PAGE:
A £20 million fund and a new review board has been announced in a drive to improve Southern rail services and "get to grips" with problems on its network.
The Government unveiled a series of measures, including the appointment of a new "project board", following months of disruption to Southern services because of a bitter dispute over the role of guards, and staff shortages.
Former Virgin Rail chief operating officer Chris Gibb will head the new board, working with the train operator, the Department of Transport and Network Rail, to look at achieving a "rapid" improvement in services.
Transport Secretary Chris Grayling said: "I want the Southern network to be run by a team of people who work together to make sure passengers get decent journeys and that problems are dealt with quickly. This review will suggest how we achieve a joined-up approach to running the train and tracks and make things work better for the public.
"We also need to get to grips with things that go wrong on this part of the network. That is why we are putting in place a £20 million scheme to tackle the cause of breakdowns that too often cause frustrating and damaging delays on the network.
"I now urge the industry, the train operating company and unions to work together to improve services for passengers."
The Transport Department said the package of measures follows months of "unacceptable disruption" for passengers.
Mr Gibb, currently a non-executive director at Network Rail, said: "I look forward to helping the rail industry improve the passenger experience on the Southern network.
"Committed railway people across the industry work hard round the clock to provide the best possible service to a growing number of passengers, during a time of much-needed major investment.
"I will bring together the energy of these people to find ways to improve the delivery of this service in the short and medium term."
The package includes £2 million to be spent on more rapid response teams to fix faults more quickly, located close to known hotspots; £2.5 million on accelerated train maintenance; £800,000 investment in extra signal supervisors; and £900,000 in a series of measures to minimise the impact of bridge strikes.
Charles Horton, chief executive of Southern's owner, Govia Thameslink Railway, said: "We welcome the benefits this £20 million improvement package will bring for passengers, tackling some of the key infrastructure challenges on the network.
"Network Rail and Southern will continue to work closely together to ensure this investment delivers real, tangible benefits for our passengers and the new project board will ensure the programme is effectively delivered.
"This investment complements our existing programme of improvements which is bringing in new trains and changing working practices to improve customer service."
Anthony Smith, chief executive of watchdog Transport Focus, said: "Passengers will welcome a firmer grip being taken. Continuing poor performance has eroded their trust in the railway.
"To start rebuilding that trust we want to see an honest, realistic plan that leads to a return of reliable services, and better compensation for the months of misery they have experienced."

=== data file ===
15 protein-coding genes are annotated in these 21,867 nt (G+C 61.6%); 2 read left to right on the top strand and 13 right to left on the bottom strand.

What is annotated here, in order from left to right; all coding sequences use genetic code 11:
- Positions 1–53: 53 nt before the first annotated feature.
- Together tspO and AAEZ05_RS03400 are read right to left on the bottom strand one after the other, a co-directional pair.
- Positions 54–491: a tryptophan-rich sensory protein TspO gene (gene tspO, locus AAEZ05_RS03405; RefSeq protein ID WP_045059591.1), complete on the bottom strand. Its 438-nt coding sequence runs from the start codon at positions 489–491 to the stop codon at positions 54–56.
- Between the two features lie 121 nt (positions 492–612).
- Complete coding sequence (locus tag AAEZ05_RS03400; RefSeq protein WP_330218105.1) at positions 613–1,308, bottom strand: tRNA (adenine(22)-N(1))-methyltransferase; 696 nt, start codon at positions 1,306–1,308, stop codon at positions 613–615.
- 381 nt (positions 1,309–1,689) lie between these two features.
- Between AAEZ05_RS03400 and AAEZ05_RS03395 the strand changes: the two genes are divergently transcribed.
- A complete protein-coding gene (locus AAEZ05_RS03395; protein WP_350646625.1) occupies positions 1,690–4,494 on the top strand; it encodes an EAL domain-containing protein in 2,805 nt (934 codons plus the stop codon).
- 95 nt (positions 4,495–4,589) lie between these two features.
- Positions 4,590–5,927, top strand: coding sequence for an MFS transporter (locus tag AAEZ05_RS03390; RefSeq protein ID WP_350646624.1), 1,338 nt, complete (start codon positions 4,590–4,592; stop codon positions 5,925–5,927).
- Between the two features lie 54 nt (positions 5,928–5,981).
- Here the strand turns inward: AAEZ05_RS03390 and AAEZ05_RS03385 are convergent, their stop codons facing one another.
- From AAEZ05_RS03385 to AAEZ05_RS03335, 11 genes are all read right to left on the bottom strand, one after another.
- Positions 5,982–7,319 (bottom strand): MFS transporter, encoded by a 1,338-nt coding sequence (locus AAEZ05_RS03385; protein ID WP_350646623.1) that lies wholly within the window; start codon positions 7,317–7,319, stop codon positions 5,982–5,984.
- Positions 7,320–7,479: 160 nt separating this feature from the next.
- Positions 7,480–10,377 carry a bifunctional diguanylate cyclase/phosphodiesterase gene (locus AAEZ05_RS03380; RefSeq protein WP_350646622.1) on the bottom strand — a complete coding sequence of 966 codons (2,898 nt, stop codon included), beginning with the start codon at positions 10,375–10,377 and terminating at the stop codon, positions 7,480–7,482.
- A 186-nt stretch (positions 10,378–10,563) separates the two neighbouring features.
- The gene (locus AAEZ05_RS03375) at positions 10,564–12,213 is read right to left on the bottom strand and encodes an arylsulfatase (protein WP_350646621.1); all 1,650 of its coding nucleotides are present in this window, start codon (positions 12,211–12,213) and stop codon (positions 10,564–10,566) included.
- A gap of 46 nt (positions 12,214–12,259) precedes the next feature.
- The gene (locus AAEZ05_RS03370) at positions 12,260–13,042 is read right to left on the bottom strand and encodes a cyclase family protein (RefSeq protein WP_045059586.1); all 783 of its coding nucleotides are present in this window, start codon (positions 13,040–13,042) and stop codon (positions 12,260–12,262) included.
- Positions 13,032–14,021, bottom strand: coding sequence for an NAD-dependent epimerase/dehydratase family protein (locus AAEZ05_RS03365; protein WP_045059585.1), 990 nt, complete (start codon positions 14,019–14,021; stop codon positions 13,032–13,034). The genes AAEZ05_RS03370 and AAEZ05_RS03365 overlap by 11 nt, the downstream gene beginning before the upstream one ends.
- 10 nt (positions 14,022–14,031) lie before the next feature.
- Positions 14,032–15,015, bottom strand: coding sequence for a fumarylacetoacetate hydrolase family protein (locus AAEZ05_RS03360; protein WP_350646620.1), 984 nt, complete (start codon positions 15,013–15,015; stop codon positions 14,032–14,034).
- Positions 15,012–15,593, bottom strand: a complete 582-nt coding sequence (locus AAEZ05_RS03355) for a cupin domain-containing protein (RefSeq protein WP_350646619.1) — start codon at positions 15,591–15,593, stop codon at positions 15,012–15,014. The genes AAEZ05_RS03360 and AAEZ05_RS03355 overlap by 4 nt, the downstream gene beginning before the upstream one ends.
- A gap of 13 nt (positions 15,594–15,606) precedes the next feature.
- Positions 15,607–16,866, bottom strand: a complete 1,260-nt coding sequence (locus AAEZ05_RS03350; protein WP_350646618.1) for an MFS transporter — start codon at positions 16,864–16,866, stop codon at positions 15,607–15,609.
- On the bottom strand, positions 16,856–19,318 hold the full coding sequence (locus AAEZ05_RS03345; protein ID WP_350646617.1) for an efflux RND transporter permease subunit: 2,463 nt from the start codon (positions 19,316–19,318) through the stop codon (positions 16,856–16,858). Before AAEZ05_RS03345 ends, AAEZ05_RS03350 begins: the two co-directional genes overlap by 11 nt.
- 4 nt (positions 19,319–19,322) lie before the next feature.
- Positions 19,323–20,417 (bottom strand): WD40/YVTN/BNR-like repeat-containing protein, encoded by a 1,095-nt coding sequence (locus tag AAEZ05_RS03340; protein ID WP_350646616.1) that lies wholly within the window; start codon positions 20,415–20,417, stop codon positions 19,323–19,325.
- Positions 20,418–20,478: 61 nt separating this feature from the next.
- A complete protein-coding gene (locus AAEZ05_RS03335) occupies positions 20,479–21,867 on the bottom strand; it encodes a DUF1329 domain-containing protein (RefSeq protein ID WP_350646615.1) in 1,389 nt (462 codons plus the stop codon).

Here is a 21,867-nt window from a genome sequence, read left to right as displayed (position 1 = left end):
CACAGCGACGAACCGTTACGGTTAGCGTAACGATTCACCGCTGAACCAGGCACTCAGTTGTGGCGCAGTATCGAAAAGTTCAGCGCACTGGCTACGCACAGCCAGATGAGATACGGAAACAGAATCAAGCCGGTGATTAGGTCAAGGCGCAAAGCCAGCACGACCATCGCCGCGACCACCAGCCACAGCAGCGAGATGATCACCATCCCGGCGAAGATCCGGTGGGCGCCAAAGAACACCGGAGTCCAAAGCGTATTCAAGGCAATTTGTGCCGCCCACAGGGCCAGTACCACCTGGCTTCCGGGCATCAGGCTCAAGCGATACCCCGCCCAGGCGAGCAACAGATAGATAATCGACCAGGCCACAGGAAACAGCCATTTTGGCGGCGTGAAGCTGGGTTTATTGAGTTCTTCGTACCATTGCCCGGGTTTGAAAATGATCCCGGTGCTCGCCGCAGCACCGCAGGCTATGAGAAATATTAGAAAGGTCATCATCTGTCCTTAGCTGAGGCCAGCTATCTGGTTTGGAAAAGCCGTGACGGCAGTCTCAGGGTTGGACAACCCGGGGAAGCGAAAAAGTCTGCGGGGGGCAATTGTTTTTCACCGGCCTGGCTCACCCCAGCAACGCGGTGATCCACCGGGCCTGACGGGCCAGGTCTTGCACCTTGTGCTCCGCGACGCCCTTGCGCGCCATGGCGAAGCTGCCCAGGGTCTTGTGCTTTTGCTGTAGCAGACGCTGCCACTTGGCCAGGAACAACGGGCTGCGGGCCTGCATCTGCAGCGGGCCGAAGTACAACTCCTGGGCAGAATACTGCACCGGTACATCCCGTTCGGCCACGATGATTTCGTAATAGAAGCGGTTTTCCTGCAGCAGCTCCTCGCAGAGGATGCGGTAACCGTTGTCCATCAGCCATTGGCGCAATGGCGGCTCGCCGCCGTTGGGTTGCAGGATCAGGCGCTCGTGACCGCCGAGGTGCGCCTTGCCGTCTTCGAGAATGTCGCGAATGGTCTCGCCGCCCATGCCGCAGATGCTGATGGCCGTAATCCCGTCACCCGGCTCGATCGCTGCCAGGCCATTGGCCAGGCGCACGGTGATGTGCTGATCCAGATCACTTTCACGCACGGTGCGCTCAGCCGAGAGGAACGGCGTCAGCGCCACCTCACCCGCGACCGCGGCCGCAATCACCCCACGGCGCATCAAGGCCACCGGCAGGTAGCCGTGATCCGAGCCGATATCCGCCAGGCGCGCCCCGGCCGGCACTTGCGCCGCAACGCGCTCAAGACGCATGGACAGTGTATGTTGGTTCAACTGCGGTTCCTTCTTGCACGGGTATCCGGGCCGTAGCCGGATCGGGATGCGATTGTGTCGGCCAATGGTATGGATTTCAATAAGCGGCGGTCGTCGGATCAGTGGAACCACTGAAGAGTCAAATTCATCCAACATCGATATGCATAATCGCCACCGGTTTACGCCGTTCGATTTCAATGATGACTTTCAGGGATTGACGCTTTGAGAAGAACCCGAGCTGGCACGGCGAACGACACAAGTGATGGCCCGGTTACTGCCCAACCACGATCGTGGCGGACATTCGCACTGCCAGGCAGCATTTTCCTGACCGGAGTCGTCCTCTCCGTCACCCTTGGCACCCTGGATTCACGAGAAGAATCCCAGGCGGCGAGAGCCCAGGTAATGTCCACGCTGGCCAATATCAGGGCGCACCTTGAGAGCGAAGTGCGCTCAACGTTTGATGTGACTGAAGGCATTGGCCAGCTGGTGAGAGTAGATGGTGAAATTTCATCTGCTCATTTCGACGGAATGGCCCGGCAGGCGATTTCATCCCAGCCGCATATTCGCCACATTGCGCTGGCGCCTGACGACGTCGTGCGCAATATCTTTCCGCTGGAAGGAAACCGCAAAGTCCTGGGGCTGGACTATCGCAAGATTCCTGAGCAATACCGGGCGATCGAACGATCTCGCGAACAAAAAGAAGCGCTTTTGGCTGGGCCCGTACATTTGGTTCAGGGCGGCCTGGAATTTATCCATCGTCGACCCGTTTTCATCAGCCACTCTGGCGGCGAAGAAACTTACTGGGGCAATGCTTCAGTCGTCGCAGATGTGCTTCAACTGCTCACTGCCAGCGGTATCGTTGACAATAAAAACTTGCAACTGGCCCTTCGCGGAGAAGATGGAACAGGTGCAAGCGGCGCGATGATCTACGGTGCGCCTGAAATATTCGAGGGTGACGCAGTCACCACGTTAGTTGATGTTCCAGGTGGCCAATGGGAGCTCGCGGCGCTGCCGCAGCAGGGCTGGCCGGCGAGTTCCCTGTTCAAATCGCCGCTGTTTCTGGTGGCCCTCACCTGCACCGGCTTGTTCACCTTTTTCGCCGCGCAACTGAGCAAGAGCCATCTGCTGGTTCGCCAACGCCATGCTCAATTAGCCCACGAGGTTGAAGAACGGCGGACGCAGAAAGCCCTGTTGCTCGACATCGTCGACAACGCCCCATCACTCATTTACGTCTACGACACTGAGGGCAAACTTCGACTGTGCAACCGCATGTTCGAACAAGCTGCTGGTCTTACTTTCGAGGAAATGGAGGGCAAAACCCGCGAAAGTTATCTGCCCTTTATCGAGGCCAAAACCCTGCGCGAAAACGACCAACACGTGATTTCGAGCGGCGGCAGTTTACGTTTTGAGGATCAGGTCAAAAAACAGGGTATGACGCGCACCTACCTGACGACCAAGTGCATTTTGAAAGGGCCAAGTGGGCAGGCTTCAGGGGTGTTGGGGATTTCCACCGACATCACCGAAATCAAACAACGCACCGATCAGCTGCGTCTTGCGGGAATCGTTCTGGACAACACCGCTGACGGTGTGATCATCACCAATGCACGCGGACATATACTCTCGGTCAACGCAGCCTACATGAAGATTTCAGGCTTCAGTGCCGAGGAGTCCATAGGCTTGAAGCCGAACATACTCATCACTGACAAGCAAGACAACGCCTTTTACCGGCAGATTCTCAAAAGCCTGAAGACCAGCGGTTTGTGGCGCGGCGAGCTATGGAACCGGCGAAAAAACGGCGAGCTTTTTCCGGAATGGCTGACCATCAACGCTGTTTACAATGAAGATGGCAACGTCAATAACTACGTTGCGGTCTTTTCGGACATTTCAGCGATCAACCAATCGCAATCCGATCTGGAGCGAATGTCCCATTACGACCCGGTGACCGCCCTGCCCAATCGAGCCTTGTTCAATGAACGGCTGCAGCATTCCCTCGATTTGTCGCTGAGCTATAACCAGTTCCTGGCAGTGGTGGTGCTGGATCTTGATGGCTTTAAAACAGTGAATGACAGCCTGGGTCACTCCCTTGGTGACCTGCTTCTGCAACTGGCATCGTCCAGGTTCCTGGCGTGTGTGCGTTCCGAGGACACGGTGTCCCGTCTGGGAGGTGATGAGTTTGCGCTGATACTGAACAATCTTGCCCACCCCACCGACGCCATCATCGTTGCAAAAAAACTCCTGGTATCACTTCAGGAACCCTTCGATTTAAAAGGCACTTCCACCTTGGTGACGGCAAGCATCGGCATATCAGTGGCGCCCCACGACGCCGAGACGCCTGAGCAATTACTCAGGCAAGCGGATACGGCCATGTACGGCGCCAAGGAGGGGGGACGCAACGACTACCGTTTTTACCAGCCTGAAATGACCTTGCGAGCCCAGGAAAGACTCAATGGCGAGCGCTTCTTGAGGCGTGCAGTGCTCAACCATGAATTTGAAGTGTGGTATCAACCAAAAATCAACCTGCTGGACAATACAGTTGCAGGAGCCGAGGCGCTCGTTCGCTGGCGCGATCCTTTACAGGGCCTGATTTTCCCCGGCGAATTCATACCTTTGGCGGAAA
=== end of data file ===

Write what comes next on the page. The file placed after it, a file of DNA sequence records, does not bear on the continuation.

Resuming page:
Rail, Maritime and Transport union general secretary Mick Cash said: "This stinks of another multimillion-pound taxpayer subsidy to bail out the failing Southern rail part of the Govia Thameslink franchise.
"If there's money to prop up this private outfit, why isn't there cash available to make sure that the guards and safety are protected on their trains?
"If this huge chunk of money was allocated to maintaining the safety-critical role and the jobs of the train guards on the Southern services, we could have avoided the strike action that has been forced on us again next week by the penny-pinching, profiteering and intransigence of Southern/GTR."
Phil Hufton, Network Rail's managing director for England and Wales, said: "We are committed to working closely with GTR to improve overall performance. We are already working hard together to minimise delays and disruption to passengers and are of course keen to do as much as we can to improve services.
"I welcome the appointment of Chris Gibb to the role and know that his experience and insights can help us all in our efforts to raise performance across the Southern area."
Louise Ellman, who chairs the Transport Select Committee, welcomed the news, adding: "The passengers who use this line day in, day out are entitled to feel angry. The situation has been unacceptable for over a year now.
"Southern passengers deserve a rapid improvement in their service. The Transport Committee will continue to monitor the situation to see if this brings any real change."
TSSA general secretary Manuel Cortes said: "As Southern is the largest franchise in the network and working at 279% over-capacity, £20 million is a mere fragment of the amount needed to upgrade the service so it is fit for the purpose commuters in the South East so desperately need.
"Chris Grayling and Chris Gibb are both calling for closer co-operation with unions to improve the service offered to passengers.
"If they aren't weasel words, TSSA will be delighted to take them up on the offer and I look forward to receiving a formal invitation.
"We'll start by telling the DfT that the only meaningful way forward for Southern passengers to be given a reliable service is to take the franchise back into public control."